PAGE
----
I was made redundant due to a company restructure in May. After some consideration I decided to turn this situation into an opportunity for my personal and professional growth.
I fulfilled my childhood dream traveling through Europe and to experience and learn about foreign cultures. Since I’m back, I’ve completed several Project Manager educational courses online in the area of financial management in order to brush up my skills and joined the “Professional Project Management Group” here in Brisbane to grow my business network.
I’m looking forward to use my experience in a new environment where I can make a real difference.
4. Interview Questions and Answers: Tell me about your strength?
Describe your skills and experience here. Provide three or four statements and back them up with examples. Employers normally like to see examples in the area of:
- Great communicator
- Team player / team leader
- Motivated and determined
- Using consultative approach
- Mentored and coached teams
My key strengths are: great communicator, good team leader, hardworking and motivated to achieve my goals. In addition, I have a strong knowledge of IT systems and have managed projects for over 6 years.
All those strength have been developed over the last years. I started at company X with small projects in the area of XX. Not all projects were easy to manage, and I did make mistakes in the beginning – especially when it came to managing staff. But I learned quickly and improved my project management skills over the last couple of years. Now, I’m at the point where I manage large and complex projects, with development sites in India and China.
This enabled my last company to simplify their environment and saved $400.000 in the first 8 months.
5. Interview Questions and Answers: Tell me what motivates you?
This is a psychological question. The interviewer wants to know if you think more about short-term or long-term goals. Below you will find two possible answers to this question.
I like to be involved in constant changes and like to be involved in ‘new things’ like new process developments, new product development, further improvements to processes and methodologies. [Change is the only constant, and I have the urge to be involved].
As a Project Manager I’m heavily involved in implementing new ideas and projects and see them deployed and realized. I want to use my Project Manager skills and talent in order to work on exciting and challenging projects in order to realise the companies goals.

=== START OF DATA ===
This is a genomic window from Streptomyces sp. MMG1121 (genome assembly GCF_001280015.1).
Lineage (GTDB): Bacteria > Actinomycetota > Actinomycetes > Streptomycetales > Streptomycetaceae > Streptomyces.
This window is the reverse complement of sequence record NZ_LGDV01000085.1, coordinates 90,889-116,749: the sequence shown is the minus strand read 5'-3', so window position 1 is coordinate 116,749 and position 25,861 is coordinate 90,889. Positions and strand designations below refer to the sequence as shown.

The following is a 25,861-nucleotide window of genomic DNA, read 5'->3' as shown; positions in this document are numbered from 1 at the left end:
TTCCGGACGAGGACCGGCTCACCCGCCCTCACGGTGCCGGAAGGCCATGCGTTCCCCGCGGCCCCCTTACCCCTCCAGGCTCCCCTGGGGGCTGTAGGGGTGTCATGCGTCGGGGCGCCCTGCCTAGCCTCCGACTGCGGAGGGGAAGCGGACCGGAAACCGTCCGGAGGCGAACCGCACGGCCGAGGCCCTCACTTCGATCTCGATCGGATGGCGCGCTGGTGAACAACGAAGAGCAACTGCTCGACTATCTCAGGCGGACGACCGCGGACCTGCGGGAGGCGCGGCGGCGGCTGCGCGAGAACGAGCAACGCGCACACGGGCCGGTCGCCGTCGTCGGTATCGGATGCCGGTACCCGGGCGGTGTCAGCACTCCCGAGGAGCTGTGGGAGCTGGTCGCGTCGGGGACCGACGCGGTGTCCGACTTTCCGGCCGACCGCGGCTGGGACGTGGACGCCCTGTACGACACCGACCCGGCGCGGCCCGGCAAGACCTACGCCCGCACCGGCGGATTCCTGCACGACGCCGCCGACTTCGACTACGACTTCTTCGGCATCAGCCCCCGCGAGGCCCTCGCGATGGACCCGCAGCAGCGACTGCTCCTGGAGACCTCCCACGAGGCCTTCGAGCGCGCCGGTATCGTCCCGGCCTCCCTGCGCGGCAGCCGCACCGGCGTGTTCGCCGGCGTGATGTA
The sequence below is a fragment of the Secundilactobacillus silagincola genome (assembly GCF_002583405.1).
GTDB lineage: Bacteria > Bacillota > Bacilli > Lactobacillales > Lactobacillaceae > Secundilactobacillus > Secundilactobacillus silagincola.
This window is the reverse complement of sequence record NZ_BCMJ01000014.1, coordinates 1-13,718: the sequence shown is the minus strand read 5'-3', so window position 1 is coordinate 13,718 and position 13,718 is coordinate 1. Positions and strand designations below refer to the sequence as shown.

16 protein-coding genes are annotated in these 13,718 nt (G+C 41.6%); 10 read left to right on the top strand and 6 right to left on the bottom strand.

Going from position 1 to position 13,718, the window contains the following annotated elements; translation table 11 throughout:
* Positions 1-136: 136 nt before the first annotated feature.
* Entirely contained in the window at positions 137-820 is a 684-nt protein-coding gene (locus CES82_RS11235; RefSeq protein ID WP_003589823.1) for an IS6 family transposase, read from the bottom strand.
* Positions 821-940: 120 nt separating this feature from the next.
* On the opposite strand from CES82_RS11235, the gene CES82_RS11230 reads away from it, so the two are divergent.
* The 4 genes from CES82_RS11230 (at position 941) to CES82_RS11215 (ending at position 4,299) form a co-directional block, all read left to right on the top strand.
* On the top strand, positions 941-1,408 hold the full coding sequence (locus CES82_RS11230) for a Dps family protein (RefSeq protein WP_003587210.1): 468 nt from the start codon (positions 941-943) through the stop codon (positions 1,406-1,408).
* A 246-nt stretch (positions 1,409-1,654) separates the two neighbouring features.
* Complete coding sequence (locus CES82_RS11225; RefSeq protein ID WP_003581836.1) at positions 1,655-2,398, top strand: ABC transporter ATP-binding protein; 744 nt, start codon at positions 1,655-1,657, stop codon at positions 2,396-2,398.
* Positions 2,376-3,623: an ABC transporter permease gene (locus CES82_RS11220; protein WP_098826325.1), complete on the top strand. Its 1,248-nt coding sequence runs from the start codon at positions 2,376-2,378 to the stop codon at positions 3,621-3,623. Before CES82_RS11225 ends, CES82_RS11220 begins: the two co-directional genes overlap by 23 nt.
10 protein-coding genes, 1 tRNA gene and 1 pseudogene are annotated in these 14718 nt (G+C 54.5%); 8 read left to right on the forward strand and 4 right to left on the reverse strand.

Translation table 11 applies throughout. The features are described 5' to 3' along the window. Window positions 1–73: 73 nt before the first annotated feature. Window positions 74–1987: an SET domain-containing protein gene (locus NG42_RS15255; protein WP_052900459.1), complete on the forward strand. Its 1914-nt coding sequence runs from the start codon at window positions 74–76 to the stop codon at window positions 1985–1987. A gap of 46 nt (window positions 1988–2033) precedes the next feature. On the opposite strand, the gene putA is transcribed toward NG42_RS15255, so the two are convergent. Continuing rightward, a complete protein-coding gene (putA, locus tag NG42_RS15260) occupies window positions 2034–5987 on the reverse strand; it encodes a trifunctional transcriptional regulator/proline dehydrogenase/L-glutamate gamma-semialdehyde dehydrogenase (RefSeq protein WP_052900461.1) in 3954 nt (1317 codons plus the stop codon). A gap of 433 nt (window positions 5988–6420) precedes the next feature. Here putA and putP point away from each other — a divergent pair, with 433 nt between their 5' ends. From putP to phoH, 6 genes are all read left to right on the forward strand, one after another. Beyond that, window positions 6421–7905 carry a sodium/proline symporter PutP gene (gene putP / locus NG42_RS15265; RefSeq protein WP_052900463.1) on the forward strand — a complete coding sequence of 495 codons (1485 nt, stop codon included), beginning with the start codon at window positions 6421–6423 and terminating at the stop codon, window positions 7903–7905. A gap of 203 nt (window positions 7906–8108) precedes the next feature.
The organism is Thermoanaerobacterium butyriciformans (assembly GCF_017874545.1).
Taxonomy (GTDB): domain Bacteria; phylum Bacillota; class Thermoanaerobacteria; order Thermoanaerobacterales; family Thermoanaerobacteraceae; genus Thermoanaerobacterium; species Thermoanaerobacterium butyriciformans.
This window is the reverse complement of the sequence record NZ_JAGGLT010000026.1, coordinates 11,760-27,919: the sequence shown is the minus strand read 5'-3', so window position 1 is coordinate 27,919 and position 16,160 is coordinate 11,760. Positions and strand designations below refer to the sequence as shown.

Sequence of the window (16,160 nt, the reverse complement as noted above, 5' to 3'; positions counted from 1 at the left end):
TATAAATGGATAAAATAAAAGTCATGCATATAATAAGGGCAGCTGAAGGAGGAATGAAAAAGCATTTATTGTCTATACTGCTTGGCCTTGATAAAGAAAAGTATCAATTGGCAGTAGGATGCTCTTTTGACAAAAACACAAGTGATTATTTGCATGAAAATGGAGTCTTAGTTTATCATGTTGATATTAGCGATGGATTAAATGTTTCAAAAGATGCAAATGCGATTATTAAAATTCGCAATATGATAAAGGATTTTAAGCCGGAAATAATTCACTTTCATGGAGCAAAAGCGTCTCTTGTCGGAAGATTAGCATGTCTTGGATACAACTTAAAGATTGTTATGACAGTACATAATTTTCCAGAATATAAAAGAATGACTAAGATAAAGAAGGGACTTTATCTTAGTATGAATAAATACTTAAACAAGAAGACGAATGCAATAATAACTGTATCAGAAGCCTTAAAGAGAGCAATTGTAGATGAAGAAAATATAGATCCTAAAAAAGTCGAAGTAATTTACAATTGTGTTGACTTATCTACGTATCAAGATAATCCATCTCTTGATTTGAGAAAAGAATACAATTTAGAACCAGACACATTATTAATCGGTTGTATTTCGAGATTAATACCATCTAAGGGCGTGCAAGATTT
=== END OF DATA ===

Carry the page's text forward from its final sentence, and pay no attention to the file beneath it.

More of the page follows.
I am motivated by the challenge of implementing projects ahead of schedule and by managing teams that achieved their goals.
My career is important to me. I’m really into developing myself. I want to get into senior management level and I want to take on more responsibilities.
I’m taking on an “Executive Leadership course for Project Managers” to work at a more strategic and senior level; that’s what motivates me.
This will help me grow and achieve my personal goals and help the company to reach their targets.
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6. Interview Questions and Answers: Can you please tell me why we should hire you?
This is a value proposition. How can you add value to the company? Make sure you have read the job description and know what they are looking for. This is now what you need to mention. If they mentioned that you need to be “Excellent in Stakeholder Management”, then you need to use and provide an example here. In general – people will hire you for the following reasons:
- You do the job well
- You fit into the company culture
- You are passionate about your job
Based on my past projects and experiences I do believe that I can add and bring value to your company.
In the job description you highlighted that you are looking for someone with the following skills: list now three of the requirements in the job description and provide examples to each, to show that you have this experience they are looking for.
You mentioned that you are looking for someone with “Excellent Stakeholder Management” skills, “Experiences in Agile” and “has a record of successful project delivery”.